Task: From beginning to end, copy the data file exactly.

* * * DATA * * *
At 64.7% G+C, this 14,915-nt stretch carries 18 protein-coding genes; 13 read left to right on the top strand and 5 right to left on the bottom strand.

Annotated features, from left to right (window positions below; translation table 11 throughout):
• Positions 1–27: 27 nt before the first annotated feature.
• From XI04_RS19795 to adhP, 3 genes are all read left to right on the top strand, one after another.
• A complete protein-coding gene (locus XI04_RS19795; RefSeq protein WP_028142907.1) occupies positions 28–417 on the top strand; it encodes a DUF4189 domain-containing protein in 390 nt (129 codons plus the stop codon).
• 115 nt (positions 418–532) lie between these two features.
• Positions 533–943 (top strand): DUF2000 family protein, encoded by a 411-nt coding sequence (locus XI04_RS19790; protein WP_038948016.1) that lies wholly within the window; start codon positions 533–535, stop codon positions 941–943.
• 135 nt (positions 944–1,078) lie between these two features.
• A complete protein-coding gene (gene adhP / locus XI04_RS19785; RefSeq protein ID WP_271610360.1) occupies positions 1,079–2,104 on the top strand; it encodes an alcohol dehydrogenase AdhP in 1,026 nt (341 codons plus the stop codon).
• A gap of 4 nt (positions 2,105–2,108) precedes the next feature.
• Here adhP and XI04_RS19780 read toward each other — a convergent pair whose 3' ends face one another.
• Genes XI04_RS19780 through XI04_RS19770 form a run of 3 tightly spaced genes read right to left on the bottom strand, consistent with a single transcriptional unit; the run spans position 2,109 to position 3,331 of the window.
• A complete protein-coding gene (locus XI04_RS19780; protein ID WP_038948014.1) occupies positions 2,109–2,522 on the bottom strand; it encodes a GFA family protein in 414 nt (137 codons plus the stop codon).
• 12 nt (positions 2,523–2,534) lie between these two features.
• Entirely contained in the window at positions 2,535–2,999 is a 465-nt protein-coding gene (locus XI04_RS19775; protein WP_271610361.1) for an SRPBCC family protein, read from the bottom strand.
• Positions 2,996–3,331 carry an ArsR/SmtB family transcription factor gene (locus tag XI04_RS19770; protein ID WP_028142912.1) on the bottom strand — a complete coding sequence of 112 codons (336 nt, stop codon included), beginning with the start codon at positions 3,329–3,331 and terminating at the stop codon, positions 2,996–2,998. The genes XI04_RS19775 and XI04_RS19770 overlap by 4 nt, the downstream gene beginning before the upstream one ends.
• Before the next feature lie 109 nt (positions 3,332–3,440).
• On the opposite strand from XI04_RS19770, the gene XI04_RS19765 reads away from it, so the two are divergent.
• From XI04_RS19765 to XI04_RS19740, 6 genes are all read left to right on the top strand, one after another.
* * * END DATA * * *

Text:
At 64.7% G+C, this 14,915-nt stretch carries 18 protein-coding genes; 13 read left to right on the top strand and 5 right to left on the bottom strand.

Annotated features, from left to right (window positions below; translation table 11 throughout):
• Positions 1–27: 27 nt before the first annotated feature.
• From XI04_RS19795 to adhP, 3 genes are all read left to right on the top strand, one after another.
• A complete protein-coding gene (locus XI04_RS19795; RefSeq protein WP_028142907.1) occupies positions 28–417 on the top strand; it encodes a DUF4189 domain-containing protein in 390 nt (129 codons plus the stop codon).
• 115 nt (positions 418–532) lie between these two features.
• Positions 533–943 (top strand): DUF2000 family protein, encoded by a 411-nt coding sequence (locus XI04_RS19790; protein WP_038948016.1) that lies wholly within the window; start codon positions 533–535, stop codon positions 941–943.
• 135 nt (positions 944–1,078) lie between these two features.
• A complete protein-coding gene (gene adhP / locus XI04_RS19785; RefSeq protein ID WP_271610360.1) occupies positions 1,079–2,104 on the top strand; it encodes an alcohol dehydrogenase AdhP in 1,026 nt (341 codons plus the stop codon).
• A gap of 4 nt (positions 2,105–2,108) precedes the next feature.
• Here adhP and XI04_RS19780 read toward each other — a convergent pair whose 3' ends face one another.
• Genes XI04_RS19780 through XI04_RS19770 form a run of 3 tightly spaced genes read right to left on the bottom strand, consistent with a single transcriptional unit; the run spans position 2,109 to position 3,331 of the window.
• A complete protein-coding gene (locus XI04_RS19780; protein ID WP_038948014.1) occupies positions 2,109–2,522 on the bottom strand; it encodes a GFA family protein in 414 nt (137 codons plus the stop codon).
• 12 nt (positions 2,523–2,534) lie between these two features.
• Entirely contained in the window at positions 2,535–2,999 is a 465-nt protein-coding gene (locus XI04_RS19775; protein WP_271610361.1) for an SRPBCC family protein, read from the bottom strand.
• Positions 2,996–3,331 carry an ArsR/SmtB family transcription factor gene (locus tag XI04_RS19770; protein ID WP_028142912.1) on the bottom strand — a complete coding sequence of 112 codons (336 nt, stop codon included), beginning with the start codon at positions 3,329–3,331 and terminating at the stop codon, positions 2,996–2,998. The genes XI04_RS19775 and XI04_RS19770 overlap by 4 nt, the downstream gene beginning before the upstream one ends.
• Before the next feature lie 109 nt (positions 3,332–3,440).
• On the opposite strand from XI04_RS19770, the gene XI04_RS19765 reads away from it, so the two are divergent.
• From XI04_RS19765 to XI04_RS19740, 6 genes are all read left to right on the top strand, one after another.